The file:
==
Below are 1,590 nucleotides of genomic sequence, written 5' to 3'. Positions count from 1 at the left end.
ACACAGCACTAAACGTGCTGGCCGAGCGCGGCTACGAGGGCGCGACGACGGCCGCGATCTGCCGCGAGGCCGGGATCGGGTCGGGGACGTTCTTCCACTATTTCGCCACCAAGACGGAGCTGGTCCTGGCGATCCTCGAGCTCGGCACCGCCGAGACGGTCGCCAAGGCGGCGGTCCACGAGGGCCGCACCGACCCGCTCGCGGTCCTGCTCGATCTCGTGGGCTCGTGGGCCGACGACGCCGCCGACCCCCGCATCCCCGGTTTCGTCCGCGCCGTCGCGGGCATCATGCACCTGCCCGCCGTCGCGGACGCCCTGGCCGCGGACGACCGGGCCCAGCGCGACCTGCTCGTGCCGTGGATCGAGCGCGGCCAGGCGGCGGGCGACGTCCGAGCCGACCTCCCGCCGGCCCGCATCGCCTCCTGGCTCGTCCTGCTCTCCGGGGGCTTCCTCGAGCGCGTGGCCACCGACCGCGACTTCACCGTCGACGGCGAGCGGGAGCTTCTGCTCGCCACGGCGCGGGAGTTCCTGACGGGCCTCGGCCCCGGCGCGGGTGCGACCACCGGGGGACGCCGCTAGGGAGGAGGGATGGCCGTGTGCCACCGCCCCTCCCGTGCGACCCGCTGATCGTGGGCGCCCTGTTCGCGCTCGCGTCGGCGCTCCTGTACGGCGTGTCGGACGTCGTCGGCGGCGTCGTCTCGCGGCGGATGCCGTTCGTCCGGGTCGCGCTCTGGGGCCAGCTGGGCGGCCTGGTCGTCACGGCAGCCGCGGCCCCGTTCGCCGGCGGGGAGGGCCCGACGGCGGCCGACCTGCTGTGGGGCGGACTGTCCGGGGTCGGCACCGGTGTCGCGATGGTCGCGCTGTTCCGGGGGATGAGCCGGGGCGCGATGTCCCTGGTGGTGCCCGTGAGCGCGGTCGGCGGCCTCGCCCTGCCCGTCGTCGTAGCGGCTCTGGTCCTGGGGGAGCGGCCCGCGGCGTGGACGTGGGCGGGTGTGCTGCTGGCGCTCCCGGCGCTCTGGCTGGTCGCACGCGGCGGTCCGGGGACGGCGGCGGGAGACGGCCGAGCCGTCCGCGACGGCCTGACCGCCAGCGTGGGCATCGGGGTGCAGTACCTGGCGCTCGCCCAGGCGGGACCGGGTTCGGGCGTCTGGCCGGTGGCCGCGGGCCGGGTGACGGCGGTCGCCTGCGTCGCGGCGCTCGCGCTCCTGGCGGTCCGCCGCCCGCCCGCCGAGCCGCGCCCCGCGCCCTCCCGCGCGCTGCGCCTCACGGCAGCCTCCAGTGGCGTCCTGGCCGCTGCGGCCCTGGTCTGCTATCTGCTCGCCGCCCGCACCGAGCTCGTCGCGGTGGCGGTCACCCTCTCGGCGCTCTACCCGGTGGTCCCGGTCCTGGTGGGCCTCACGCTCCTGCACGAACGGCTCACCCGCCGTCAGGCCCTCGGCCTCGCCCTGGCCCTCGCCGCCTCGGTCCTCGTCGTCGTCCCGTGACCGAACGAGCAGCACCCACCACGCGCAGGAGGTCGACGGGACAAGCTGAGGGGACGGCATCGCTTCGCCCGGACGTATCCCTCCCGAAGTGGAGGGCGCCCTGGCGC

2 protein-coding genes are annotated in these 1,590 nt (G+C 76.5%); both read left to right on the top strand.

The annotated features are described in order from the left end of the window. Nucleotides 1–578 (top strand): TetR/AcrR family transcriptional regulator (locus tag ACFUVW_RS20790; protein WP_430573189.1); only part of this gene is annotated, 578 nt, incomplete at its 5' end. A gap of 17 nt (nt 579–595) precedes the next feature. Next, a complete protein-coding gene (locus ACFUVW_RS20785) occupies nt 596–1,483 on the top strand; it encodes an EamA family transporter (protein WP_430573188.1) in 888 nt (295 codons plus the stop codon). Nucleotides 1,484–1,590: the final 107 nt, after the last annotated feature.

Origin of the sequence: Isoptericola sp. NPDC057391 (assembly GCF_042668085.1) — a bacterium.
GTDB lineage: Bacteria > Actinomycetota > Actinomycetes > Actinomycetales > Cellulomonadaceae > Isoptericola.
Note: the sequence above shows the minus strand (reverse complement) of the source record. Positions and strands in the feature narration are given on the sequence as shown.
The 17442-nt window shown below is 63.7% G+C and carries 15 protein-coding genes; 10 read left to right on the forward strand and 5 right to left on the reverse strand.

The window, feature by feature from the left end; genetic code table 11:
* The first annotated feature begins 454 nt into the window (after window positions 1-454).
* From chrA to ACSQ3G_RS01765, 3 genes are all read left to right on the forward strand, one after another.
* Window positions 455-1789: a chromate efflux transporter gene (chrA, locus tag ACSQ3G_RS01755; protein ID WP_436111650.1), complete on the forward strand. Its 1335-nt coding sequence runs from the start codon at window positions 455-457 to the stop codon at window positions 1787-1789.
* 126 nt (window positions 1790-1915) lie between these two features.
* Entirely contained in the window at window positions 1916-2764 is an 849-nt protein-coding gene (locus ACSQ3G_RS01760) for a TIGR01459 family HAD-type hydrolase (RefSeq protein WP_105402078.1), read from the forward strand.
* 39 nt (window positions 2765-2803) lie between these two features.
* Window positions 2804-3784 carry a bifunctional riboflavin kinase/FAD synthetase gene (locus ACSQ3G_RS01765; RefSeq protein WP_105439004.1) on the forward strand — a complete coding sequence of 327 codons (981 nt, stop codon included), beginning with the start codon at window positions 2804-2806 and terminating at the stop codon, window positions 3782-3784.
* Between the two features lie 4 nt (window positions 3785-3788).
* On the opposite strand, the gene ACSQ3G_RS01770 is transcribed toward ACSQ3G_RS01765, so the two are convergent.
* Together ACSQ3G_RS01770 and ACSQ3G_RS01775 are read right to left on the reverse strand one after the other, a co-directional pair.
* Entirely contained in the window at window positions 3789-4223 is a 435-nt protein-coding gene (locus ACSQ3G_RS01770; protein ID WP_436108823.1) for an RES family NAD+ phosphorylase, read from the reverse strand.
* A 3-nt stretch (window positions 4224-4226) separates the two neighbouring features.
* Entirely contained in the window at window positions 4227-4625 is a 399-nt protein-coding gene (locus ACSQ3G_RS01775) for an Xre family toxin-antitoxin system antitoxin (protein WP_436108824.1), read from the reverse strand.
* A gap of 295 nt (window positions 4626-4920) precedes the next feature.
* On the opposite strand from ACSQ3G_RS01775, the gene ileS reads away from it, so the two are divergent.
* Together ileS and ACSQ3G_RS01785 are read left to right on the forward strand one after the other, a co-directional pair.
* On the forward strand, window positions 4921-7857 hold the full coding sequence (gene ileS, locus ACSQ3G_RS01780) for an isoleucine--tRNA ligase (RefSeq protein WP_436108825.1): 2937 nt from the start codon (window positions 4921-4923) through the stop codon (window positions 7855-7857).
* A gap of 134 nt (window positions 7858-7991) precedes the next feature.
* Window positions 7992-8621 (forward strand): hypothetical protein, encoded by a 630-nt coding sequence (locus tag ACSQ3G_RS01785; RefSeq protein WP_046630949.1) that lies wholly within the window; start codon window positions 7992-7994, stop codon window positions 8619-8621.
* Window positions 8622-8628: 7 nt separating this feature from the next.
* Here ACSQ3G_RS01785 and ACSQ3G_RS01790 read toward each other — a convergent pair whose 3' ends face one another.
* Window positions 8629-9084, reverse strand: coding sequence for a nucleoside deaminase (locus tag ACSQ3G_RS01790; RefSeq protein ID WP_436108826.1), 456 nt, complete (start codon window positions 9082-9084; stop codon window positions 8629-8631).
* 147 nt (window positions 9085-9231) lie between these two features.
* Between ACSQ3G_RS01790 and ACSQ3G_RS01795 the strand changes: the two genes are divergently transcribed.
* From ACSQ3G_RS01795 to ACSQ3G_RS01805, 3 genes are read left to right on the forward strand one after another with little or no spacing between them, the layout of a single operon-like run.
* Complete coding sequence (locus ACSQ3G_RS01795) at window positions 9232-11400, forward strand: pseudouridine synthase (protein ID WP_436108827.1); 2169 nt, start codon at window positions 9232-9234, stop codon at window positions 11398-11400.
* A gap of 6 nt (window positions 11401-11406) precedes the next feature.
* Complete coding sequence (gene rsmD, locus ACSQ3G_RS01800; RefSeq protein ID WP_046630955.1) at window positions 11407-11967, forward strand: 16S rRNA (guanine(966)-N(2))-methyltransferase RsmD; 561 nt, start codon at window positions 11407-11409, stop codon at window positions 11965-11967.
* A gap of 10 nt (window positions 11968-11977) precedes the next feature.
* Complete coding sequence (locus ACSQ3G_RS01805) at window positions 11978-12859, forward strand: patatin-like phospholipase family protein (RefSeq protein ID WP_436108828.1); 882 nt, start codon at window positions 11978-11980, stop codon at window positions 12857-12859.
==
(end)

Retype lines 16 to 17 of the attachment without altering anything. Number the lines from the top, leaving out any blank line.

* Window positions 2804-3784 carry a bifunctional riboflavin kinase/FAD synthetase gene (locus ACSQ3G_RS01765; RefSeq protein WP_105439004.1) on the forward strand — a complete coding sequence of 327 codons (981 nt, stop codon included), beginning with the start codon at window positions 2804-2806 and terminating at the stop codon, window positions 3782-3784.
* Between the two features lie 4 nt (window positions 3785-3788).